A locksmith installs new locks and replace or fix locks that no longer function. They may also create keys or make duplicate keys for clients. Locksmith’s do not just work on home or business locks, they also may be a roadside service locksmith or work as a forensic locksmith.
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How to Become a Locksmith
Most locksmiths have at least a high school diploma and you can learn this trade on-the-job. You can also become certified as a locksmith through Associated Locksmiths of America (link opens in a new tab) which outlines the various certifications available. You can gain your certification in the foundations of locksmithing and work your way up all the way to a master locksmith. There are even certifications to become a safe technician. According to ALOA, the mandatory categories to certify in include:
- Codes and Code Equipment Cylinder Servicing
- Key Blank Identification Key Duplication
- Key Impression Professional Lock Opening Techniques
- Lockset Functions Lockset Servicing
- Basic Master Keying Cabinet, Furniture and Mailbox Locks
To learn more, you can visit the ALOA website (link opens in a new tab).
Job Description of a Locksmith
Locksmiths uses hand tools and machines to do their job. To make keys they would use key cutting machines. They would also use hand tools in order to disassemble and fix any locks that may be broken. Their job may be more technical as security becomes more technologically advanced so they may gain additional skills to work with high-tech security systems and safes.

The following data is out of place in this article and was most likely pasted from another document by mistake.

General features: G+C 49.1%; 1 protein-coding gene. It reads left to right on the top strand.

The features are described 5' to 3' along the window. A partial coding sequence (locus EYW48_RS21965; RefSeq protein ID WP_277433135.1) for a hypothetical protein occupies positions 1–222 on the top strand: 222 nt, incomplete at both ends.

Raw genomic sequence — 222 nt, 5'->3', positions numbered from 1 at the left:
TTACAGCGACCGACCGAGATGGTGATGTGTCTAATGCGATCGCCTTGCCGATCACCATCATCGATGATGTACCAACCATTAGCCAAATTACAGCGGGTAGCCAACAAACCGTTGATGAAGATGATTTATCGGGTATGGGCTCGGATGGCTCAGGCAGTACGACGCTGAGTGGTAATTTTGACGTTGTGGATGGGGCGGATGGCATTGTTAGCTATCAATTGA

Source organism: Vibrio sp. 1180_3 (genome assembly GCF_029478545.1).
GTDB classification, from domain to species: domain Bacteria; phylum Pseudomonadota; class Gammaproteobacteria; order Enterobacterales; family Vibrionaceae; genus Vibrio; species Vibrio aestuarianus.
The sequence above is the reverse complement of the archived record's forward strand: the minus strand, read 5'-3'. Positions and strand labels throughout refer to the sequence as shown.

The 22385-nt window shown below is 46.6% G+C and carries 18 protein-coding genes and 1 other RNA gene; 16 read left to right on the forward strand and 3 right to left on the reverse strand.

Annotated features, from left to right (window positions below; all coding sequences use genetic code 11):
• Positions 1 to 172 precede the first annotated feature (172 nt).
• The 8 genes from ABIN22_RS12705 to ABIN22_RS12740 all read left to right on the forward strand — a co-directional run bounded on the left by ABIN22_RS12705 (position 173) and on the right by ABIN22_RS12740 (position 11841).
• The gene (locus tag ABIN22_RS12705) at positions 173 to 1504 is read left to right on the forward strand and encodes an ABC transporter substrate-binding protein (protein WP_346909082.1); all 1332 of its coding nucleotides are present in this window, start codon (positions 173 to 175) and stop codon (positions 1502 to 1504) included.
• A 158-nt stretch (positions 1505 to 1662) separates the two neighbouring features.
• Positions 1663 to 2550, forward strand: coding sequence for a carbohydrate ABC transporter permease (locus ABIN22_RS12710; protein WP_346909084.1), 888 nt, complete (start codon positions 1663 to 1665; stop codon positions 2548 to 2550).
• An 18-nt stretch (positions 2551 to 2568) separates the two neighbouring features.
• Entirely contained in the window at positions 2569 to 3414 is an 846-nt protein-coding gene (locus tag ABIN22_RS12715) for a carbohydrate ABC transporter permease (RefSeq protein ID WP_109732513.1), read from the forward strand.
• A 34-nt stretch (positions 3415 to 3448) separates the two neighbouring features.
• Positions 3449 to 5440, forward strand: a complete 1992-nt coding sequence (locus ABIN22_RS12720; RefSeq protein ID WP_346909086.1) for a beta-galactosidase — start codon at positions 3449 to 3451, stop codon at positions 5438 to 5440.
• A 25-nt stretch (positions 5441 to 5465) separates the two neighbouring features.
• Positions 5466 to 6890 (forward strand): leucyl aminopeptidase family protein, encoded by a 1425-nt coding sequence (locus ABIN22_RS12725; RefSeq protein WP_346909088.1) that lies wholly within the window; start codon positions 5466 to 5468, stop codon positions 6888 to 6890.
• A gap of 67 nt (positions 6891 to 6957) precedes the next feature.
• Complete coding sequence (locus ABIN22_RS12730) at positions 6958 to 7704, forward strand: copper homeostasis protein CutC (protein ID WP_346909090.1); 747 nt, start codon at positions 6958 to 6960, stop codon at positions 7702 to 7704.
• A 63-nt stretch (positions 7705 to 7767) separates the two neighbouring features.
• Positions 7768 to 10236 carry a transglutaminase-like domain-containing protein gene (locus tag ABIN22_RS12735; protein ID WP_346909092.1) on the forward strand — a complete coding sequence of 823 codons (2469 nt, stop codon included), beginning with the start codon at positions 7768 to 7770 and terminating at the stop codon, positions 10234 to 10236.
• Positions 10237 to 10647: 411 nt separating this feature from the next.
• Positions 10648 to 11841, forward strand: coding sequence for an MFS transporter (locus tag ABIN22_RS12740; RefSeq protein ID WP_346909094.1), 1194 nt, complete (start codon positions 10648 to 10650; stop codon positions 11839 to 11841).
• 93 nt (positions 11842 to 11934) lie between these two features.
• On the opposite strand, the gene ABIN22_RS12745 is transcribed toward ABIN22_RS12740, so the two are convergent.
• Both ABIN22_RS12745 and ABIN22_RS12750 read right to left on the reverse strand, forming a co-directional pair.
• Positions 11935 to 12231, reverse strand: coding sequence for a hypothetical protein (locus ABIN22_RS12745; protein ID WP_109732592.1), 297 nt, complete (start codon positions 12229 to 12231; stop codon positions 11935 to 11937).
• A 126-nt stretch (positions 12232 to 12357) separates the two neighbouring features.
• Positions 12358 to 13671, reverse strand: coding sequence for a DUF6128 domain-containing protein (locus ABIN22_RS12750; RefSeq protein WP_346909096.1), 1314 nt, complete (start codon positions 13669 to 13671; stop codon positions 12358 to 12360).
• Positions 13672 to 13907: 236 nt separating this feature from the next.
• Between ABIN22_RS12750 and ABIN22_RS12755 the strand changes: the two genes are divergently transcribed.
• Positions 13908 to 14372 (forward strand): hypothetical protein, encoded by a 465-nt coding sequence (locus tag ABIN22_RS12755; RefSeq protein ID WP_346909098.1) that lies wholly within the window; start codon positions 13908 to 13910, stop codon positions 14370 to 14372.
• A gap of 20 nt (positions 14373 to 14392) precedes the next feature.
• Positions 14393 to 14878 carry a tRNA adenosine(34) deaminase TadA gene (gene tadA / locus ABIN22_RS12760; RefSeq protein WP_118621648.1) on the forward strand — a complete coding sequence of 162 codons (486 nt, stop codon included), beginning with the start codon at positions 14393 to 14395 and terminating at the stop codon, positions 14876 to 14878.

Their job often requires travel to businesses or homes and they may even work to help unlock vehicles.
Locksmith Career Video Transcript
As long as human nature includes criminal activity, we’re going to need locks, keys, combinations, and safes. That means there will always be a need for the precision skills of locksmiths and safe repairers. We depend on these professionals to install new locks and safes, and repair them when they break. And then there’s human error. Who hasn’t accidentally locked themselves out of their home before? When you lock your keys inside and you’re running behind schedule, the locksmith who rescues you is your new favorite person.
Most jobs require a high school degree, and some mechanical knowledge—whether from related work experience, the military, or vocational school. Basic locksmith skills, such as making keys and lock repair, might be learned on the job at a hardware store, or in a handyman’s position. For companies that specialize in security systems with a more complex electronic design, you can expect some on-the-job training. Trustworthiness and a clean record are factors that will be welcomed by your employer and by your thankful customers!
Bureau of Labor Statistics, U.S. Department of Labor, Occupational Outlook Handbook, Locksmiths.
National Center for O*NET Development. 49-9094.00. O*NET OnLine.
The career video is in the public domain from the U. S. Department of Labor, Employment and Training Administration.